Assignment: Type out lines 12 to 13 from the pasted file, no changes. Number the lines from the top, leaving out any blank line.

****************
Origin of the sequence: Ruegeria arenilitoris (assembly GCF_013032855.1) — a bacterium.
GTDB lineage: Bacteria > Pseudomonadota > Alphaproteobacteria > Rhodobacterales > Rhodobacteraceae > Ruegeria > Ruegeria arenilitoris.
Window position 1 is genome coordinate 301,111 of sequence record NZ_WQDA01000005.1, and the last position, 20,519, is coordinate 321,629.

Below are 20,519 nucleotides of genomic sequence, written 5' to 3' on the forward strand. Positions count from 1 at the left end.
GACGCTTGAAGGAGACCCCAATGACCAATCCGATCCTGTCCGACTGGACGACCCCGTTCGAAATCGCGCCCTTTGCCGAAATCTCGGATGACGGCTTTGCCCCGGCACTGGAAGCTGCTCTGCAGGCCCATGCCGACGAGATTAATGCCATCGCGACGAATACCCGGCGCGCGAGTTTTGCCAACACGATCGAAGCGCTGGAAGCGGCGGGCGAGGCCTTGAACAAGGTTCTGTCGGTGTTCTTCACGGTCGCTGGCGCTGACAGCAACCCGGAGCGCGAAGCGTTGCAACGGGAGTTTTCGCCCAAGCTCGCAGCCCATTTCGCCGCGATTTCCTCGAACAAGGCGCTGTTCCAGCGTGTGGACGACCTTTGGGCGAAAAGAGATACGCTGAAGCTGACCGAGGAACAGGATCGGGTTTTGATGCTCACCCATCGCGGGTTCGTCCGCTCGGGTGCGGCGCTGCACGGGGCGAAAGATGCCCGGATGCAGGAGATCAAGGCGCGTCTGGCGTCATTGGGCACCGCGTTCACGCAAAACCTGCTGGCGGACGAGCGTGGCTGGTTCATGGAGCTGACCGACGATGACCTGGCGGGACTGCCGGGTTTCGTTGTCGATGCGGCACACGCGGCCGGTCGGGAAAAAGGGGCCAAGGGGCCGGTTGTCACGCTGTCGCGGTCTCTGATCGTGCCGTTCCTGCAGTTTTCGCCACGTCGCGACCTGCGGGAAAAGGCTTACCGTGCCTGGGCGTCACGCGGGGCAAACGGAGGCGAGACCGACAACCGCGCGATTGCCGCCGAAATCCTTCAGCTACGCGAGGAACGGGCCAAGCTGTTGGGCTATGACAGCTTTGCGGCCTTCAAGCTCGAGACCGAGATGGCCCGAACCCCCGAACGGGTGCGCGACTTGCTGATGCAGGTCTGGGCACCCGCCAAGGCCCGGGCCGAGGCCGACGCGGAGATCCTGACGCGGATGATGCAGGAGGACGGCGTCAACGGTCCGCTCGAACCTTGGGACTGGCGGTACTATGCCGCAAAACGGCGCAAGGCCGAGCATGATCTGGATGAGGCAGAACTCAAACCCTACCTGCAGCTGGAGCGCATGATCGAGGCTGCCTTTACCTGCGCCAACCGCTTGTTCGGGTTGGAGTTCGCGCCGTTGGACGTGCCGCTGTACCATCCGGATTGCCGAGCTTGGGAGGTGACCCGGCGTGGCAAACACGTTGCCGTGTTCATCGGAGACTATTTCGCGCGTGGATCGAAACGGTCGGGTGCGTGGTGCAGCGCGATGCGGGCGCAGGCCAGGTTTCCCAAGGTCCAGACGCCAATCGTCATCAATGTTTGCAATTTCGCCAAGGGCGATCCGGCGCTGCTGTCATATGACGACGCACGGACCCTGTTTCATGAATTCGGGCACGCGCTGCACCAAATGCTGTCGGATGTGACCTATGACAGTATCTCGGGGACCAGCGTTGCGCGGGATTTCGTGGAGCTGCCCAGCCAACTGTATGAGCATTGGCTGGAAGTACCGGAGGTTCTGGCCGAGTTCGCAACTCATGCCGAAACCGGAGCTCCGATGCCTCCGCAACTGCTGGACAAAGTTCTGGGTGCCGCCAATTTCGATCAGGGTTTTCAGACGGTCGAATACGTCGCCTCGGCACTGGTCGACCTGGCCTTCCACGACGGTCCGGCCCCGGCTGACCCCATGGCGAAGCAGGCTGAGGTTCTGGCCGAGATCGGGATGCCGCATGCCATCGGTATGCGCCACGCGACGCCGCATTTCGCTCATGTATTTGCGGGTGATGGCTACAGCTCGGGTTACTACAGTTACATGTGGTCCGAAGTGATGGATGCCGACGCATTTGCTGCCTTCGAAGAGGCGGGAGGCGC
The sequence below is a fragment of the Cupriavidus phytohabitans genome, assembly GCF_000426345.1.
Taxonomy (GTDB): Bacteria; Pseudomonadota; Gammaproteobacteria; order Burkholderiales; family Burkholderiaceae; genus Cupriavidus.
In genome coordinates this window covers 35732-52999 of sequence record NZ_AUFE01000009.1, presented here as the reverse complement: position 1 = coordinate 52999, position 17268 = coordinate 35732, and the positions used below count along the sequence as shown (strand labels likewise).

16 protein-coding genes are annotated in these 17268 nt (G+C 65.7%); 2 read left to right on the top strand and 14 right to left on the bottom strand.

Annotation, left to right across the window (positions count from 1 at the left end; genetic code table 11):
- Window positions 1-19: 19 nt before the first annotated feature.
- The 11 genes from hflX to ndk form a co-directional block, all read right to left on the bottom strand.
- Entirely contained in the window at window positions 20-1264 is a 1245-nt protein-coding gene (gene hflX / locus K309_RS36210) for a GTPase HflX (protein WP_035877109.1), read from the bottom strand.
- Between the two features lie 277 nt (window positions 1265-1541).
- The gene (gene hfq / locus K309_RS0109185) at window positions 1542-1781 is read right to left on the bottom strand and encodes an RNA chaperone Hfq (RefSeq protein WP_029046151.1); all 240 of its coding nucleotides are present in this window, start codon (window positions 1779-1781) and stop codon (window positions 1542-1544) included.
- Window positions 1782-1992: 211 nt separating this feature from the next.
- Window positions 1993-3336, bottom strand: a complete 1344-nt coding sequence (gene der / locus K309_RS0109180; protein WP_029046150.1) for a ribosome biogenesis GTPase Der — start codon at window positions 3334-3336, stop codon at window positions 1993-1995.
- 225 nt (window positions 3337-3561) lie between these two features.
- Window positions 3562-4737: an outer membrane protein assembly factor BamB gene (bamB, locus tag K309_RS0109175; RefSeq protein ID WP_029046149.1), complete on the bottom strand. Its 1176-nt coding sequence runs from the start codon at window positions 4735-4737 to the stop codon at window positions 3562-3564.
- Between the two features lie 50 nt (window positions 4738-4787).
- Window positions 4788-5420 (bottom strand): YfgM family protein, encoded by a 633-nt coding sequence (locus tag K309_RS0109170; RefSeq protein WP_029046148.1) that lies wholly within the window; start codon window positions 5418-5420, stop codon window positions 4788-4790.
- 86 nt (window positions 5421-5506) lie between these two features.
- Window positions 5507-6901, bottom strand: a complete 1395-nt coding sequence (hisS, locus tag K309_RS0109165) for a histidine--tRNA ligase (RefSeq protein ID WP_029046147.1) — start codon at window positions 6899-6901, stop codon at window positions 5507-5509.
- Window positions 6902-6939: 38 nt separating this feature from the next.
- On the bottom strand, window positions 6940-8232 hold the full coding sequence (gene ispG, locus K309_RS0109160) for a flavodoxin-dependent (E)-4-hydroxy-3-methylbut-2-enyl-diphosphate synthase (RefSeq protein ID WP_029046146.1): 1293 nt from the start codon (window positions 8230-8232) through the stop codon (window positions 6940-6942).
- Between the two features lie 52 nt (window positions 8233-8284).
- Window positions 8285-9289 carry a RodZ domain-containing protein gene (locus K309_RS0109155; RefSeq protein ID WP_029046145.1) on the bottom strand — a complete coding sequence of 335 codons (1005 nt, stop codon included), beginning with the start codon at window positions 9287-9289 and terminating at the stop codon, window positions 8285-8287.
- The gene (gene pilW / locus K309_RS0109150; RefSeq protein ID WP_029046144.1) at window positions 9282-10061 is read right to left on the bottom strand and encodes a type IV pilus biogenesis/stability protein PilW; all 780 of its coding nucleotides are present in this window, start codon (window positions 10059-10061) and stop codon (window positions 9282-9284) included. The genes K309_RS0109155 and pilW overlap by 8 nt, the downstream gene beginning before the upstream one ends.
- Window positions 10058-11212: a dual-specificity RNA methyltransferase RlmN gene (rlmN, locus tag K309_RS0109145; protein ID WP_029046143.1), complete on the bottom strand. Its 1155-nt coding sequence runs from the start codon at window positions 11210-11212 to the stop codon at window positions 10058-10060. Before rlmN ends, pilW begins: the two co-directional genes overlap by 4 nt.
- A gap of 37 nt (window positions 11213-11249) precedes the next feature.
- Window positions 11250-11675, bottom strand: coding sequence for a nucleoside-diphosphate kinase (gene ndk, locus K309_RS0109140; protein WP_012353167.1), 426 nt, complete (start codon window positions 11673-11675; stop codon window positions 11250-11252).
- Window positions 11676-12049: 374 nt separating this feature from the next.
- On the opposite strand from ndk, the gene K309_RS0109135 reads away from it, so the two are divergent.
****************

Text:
- The 11 genes from hflX to ndk form a co-directional block, all read right to left on the bottom strand.
- Entirely contained in the window at window positions 20-1264 is a 1245-nt protein-coding gene (gene hflX / locus K309_RS36210) for a GTPase HflX (protein WP_035877109.1), read from the bottom strand.